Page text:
Stuy Town tenant settlement OK’d by court

From left: Tenant Amy Roberts and Stuy Town
From left: Tenant Amy Roberts and Stuy Town

A New York state judge today approved a $68.8 million settlement in the Stuyvesant Town-Peter Cooper Village tenant class action, in which residents alleged that the complex’s owners had improperly deregulated rent-stabilized units, according to Wolf Haldenstein Adler Freeman & Herz LLP, co-lead counsel for the plaintiffs.

The ruling brings an end to the long-running lawsuit at the 11,000-unit complex, and paves the way for roughly 27,500 tenants to receive payments spanning from $150 to more than $100,000 for rent paid during a nearly nine-year period.

The deal, worth an estimated $173 million with other rent breaks factored in, marks the largest tenant settlement in the nation, Wolf Haldenstein said.

The residents, led by tenant Amy Roberts, filed the class action in 2007, claiming that insurer MetLife and Tishman Speyer, which had owned the complex at different times before 2010, deregulated the units while taking J-51 tax benefits. A judge ruled that this was improper, and the decision was later upheld on appeal.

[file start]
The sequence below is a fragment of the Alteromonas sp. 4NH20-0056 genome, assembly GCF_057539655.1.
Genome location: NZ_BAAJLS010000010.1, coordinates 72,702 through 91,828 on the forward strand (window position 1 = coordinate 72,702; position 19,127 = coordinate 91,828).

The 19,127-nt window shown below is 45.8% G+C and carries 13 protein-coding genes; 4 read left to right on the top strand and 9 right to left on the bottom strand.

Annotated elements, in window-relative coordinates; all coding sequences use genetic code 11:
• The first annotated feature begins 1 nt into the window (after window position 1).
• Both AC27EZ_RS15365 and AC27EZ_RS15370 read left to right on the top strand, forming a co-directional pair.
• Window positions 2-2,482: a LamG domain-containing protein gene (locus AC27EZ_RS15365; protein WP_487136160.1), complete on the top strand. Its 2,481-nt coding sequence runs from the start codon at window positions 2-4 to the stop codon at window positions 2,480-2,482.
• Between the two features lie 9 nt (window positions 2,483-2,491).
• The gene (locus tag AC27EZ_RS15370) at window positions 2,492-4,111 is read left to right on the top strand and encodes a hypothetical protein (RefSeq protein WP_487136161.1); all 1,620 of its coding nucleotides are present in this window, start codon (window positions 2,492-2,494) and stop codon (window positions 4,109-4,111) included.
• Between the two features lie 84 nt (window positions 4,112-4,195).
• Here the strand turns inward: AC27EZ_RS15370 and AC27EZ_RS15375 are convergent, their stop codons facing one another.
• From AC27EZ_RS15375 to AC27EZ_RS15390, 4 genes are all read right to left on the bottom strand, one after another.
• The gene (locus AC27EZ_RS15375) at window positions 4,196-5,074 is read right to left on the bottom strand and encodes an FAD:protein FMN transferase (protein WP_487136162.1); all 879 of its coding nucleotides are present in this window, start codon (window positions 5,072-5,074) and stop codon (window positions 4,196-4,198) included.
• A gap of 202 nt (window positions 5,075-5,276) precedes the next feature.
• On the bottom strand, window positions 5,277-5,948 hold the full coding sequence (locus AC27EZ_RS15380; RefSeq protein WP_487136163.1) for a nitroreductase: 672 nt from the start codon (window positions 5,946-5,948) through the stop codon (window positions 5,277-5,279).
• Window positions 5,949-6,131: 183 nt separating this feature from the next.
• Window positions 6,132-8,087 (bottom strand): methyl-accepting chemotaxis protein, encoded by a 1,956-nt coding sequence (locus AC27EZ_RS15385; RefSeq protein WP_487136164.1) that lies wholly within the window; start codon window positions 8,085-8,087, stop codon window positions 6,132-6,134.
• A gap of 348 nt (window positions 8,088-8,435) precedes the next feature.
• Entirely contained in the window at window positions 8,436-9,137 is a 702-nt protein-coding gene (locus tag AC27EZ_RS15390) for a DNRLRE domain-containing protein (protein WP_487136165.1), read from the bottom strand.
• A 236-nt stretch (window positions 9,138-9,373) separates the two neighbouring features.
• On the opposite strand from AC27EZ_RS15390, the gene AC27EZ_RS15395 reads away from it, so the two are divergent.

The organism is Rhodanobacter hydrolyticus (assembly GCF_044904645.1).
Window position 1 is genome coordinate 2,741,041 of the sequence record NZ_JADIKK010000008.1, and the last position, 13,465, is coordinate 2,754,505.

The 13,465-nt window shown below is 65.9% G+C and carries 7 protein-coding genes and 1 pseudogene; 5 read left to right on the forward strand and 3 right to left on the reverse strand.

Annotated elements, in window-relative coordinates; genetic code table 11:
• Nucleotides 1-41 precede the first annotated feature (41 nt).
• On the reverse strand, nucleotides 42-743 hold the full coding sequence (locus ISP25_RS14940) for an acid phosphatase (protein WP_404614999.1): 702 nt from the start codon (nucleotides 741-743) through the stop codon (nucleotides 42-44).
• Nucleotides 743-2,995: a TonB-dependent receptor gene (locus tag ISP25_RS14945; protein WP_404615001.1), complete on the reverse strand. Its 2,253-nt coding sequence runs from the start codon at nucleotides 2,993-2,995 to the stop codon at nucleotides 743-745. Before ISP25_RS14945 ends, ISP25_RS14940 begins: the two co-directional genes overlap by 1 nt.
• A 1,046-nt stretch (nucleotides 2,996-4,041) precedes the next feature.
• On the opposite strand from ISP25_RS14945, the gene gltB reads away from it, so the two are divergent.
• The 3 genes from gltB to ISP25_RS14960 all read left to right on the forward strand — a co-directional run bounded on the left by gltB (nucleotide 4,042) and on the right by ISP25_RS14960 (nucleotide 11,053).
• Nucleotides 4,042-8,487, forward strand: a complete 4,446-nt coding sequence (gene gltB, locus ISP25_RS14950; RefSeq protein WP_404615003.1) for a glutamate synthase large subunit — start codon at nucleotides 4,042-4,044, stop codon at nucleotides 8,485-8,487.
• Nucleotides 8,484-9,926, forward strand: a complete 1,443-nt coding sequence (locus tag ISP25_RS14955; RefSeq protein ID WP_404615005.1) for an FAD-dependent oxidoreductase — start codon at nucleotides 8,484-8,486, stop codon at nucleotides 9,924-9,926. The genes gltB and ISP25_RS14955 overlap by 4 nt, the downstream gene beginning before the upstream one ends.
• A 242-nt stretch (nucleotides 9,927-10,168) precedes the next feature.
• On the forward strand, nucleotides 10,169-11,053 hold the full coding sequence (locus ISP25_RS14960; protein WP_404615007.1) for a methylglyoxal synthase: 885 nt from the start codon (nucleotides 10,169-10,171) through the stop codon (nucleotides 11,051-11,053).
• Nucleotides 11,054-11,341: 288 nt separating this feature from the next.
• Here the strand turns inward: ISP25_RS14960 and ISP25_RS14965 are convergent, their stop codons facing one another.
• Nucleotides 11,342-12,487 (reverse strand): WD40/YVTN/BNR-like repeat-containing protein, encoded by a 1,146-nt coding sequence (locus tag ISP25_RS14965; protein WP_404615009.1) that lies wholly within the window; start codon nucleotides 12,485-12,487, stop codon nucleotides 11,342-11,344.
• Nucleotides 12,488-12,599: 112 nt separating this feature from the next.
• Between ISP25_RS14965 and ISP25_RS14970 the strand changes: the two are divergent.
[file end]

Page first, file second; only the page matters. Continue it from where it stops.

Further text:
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The settlement puts aside $68.8 million to compensate members of the class for the rent payments. CWCapital, a special servicer that now controls the property, will cover $58.3 million, while MetLife will contribute $10.5 million.

Tenants will get “refunds equaling at least 100 percent and, most likely up to 110 percent, of their overcharges,” said Daniel Kasner, an attorney for the plaintiffs, in the release, adding that most or all of the attorneys’ fees are slated to be paid from excess funds.

The settlement also ensures that 4,311 of the formerly decontrolled units will remain rent stabilized through June 2020, when the J-51 benefits expire.

Two Stuy Town residents previously asked a judge to block the settlement, citing high legal fees and the fact that some residents would receive only $150 from the deal. —Zachary Kussin